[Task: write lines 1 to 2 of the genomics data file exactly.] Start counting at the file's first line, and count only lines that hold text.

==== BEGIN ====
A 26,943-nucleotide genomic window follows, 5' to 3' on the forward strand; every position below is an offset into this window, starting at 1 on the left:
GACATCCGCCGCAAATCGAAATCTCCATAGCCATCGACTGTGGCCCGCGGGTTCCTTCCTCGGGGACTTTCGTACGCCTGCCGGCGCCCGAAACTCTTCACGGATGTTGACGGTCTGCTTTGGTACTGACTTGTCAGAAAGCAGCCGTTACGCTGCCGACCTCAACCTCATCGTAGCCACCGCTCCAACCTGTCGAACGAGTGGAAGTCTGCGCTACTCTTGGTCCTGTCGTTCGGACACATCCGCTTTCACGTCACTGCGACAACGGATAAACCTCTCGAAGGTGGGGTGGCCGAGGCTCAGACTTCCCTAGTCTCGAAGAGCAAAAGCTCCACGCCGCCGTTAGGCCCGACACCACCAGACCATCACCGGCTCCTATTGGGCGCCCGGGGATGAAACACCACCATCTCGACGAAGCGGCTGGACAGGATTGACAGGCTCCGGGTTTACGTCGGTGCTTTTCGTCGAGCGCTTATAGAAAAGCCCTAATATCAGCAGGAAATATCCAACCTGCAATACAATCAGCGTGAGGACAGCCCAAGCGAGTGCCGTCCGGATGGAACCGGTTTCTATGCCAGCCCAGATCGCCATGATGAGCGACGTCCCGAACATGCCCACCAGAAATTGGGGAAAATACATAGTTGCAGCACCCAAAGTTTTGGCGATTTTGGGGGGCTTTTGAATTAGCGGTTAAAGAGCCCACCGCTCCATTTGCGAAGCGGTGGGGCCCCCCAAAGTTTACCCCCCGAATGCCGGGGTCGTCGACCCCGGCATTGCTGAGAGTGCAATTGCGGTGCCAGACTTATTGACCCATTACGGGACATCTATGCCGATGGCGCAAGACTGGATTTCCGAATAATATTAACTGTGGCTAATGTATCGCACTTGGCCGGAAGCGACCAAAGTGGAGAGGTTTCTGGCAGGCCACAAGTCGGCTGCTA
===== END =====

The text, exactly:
A 26,943-nucleotide genomic window follows, 5' to 3' on the forward strand; every position below is an offset into this window, starting at 1 on the left:
GACATCCGCCGCAAATCGAAATCTCCATAGCCATCGACTGTGGCCCGCGGGTTCCTTCCTCGGGGACTTTCGTACGCCTGCCGGCGCCCGAAACTCTTCACGGATGTTGACGGTCTGCTTTGGTACTGACTTGTCAGAAAGCAGCCGTTACGCTGCCGACCTCAACCTCATCGTAGCCACCGCTCCAACCTGTCGAACGAGTGGAAGTCTGCGCTACTCTTGGTCCTGTCGTTCGGACACATCCGCTTTCACGTCACTGCGACAACGGATAAACCTCTCGAAGGTGGGGTGGCCGAGGCTCAGACTTCCCTAGTCTCGAAGAGCAAAAGCTCCACGCCGCCGTTAGGCCCGACACCACCAGACCATCACCGGCTCCTATTGGGCGCCCGGGGATGAAACACCACCATCTCGACGAAGCGGCTGGACAGGATTGACAGGCTCCGGGTTTACGTCGGTGCTTTTCGTCGAGCGCTTATAGAAAAGCCCTAATATCAGCAGGAAATATCCAACCTGCAATACAATCAGCGTGAGGACAGCCCAAGCGAGTGCCGTCCGGATGGAACCGGTTTCTATGCCAGCCCAGATCGCCATGATGAGCGACGTCCCGAACATGCCCACCAGAAATTGGGGAAAATACATAGTTGCAGCACCCAAAGTTTTGGCGATTTTGGGGGGCTTTTGAATTAGCGGTTAAAGAGCCCACCGCTCCATTTGCGAAGCGGTGGGGCCCCCCAAAGTTTACCCCCCGAATGCCGGGGTCGTCGACCCCGGCATTGCTGAGAGTGCAATTGCGGTGCCAGACTTATTGACCCATTACGGGACATCTATGCCGATGGCGCAAGACTGGATTTCCGAATAATATTAACTGTGGCTAATGTATCGCACTTGGCCGGAAGCGACCAAAGTGGAGAGGTTTCTGGCAGGCCACAAGTCGGCTGCTA